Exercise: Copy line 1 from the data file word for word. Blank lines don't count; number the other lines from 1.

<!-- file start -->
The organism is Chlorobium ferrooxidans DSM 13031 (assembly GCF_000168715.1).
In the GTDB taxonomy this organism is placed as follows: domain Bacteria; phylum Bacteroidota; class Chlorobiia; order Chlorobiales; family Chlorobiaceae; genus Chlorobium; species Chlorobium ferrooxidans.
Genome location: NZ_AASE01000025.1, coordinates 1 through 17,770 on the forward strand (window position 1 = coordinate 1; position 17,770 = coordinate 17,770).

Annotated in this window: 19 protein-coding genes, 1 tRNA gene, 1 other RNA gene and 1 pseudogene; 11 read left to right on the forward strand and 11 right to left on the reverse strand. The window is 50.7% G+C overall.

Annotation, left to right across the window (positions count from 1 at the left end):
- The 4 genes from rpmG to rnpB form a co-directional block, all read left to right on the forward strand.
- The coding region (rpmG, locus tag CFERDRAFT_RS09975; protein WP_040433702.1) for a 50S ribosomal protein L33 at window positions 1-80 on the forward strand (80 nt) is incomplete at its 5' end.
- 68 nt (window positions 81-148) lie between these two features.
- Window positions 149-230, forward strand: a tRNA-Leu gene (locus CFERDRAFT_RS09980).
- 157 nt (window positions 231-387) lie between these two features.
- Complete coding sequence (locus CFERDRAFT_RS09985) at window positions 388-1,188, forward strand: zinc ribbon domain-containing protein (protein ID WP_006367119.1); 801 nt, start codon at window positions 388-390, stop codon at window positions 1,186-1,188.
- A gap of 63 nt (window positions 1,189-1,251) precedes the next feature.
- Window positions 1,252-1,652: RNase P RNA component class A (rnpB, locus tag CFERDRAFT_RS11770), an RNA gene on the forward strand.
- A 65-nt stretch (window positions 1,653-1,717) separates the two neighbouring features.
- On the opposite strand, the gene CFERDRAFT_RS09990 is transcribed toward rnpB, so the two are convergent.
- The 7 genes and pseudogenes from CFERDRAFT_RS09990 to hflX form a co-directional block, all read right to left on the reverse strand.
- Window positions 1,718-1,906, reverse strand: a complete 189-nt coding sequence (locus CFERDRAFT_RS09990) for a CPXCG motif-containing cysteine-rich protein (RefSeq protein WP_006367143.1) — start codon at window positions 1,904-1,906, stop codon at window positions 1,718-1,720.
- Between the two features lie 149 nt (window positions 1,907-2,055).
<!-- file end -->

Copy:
The organism is Chlorobium ferrooxidans DSM 13031 (assembly GCF_000168715.1).